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Person raises flag at night.
Photo Credit: Kira Morris
Veteran Ben Armstrong raises the New Zealand flag at Scott Base during an ANZAC ceremony honoring the sacrifices of military personnel on April 25. Personnel from McMurdo Station were invited to attend and participate in the event.

Day of remembrance

McMurdo joins New Zealand neighbors for ANZAC ceremony

On April 25, New Zealand’s Scott Base crew invited McMurdo Station residents to make the two-kilometer trip over the hill on Ross Island and join them in celebrating ANZAC Day, a holiday honoring the fallen soldiers from the Australia and New Zealand Army Corps (ANZAC) in World War I and subsequent conflicts.

A century ago, in 1915, the two nations entered what at the time was called the Great War, landing troops on the Gallipoli Peninsula to fight the Ottomans in what is now Turkey. More than 2,779 New Zealanders died in the campaign. 

For the Fallen
They shall grow not old, as we that are left grow old;
Age shall not weary them, nor the years condemn.
At the going down of the sun and in the morning
We will remember them

“Each year we pay homage, not only to those original ANZACs, but to all who died or were disabled in their service to our country. They enrich our nation’s history. Their hope was for the freedom of mankind and we remember with pride their courage, their compassion and their comradeship,” said Becky Goodsell, Scott Base’s winter leader, during her speech.

Ceremony attendees heard a prayer and a reading from Binyon’s For the Fallen (see box at left), observed a minute of silence, and watched while the New Zealand flag was lowered and raised to the bugle calls of “The Last Post” and “The Reveille,” respectively.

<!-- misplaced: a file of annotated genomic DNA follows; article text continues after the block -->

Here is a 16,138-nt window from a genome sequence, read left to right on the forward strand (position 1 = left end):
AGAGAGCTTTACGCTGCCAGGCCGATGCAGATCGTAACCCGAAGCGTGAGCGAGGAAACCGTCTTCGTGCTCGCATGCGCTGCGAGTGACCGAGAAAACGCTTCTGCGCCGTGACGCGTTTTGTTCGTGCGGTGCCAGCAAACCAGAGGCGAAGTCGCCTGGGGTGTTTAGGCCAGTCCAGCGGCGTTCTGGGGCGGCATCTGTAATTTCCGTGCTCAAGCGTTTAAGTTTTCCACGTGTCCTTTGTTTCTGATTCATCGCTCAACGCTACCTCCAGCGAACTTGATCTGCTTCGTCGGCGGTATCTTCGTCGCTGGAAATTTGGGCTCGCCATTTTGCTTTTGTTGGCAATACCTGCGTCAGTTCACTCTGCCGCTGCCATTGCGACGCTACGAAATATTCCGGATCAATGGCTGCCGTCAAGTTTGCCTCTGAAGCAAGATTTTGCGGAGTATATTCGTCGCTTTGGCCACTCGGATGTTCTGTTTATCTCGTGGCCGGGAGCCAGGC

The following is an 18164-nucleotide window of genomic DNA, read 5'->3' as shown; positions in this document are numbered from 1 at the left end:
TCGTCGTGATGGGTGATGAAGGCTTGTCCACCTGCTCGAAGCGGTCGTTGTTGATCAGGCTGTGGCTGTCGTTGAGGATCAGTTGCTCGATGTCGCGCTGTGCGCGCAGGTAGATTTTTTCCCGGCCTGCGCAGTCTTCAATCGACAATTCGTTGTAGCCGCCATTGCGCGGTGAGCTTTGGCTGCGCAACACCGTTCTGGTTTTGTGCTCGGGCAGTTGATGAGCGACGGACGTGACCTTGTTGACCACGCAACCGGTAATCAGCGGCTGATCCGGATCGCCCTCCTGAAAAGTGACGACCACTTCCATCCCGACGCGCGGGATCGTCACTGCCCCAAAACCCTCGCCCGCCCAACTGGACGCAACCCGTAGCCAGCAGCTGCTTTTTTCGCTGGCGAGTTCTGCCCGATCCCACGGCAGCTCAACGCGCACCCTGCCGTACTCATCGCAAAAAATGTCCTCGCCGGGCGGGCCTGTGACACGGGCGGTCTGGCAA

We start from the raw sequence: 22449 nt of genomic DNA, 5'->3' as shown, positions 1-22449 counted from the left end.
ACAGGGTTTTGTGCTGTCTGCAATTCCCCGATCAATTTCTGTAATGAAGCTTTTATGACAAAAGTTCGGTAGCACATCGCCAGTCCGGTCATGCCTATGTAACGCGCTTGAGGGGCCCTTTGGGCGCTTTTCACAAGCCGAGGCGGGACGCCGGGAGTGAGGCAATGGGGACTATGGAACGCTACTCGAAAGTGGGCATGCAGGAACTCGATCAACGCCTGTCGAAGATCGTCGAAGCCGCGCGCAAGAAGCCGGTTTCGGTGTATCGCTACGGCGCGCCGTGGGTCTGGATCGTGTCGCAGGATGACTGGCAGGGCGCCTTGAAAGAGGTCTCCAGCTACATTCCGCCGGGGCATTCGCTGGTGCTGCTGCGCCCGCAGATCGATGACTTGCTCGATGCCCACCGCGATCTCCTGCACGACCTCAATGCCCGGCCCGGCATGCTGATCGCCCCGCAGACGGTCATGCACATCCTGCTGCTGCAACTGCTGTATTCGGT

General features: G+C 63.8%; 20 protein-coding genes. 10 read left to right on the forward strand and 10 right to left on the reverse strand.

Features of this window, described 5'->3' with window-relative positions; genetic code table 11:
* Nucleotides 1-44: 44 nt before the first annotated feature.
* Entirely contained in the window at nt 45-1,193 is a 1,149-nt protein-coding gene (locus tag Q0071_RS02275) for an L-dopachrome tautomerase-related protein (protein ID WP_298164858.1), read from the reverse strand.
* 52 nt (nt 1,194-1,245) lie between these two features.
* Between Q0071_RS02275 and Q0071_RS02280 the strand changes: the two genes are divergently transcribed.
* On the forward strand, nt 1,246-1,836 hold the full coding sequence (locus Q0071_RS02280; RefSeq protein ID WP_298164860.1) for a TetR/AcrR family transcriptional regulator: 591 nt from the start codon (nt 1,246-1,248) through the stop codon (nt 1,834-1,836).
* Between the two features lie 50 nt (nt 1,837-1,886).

“As a veteran, I felt honored to be included in the ceremony. The respect for people who have served, in particular for those who lost their lives, is a universal sentiment. And I was honored to be sharing that with them,” said Richard Harper, McMurdo’s lead physician.

“Given the starkness and austerity of setting, the emphasis on the flag, its symbolism, was more poignant that it would have been in a richer environment,” he added. “Something about the bare flag against the darkening sky, the single solider raising and lowering the flag, was very moving.”

 

Sample Image
Photo Credit: Peter Rejcek
A penguin in Penguin, Tasmania, shows its ANZAC spirit on April 25.

The ceremony is also an opportunity to learn a little about the history of New Zealand.

“We know so much of our country’s story, or we hear the story of other major players in the war,” said postal supervisor Keri Nelson, whose permanent residence is on New Zealand’s North Island. “I didn’t know a lot of what [New Zealand] did as a country. It’s small country doing so much in a large-scale war.

It’s as if an entire U.S. state did that much. It’s a significant thing.”

At the close of the ceremony, all observers were invited inside to warm up, enjoy light refreshments – including the traditional ANZAC Day biscuit, an annual favorite – and engage in conversation with our Kiwi neighbors.

McMurdo Station will extend a similar courtesy in May, when the Scott Base crew will be invited to stand beside Americans during a Memorial Day ceremony.

Pedro Salom contributed to this article.

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Curator: Michael Lucibella, Antarctic Support Contract | NSF Official: Peter West, Office of Polar Programs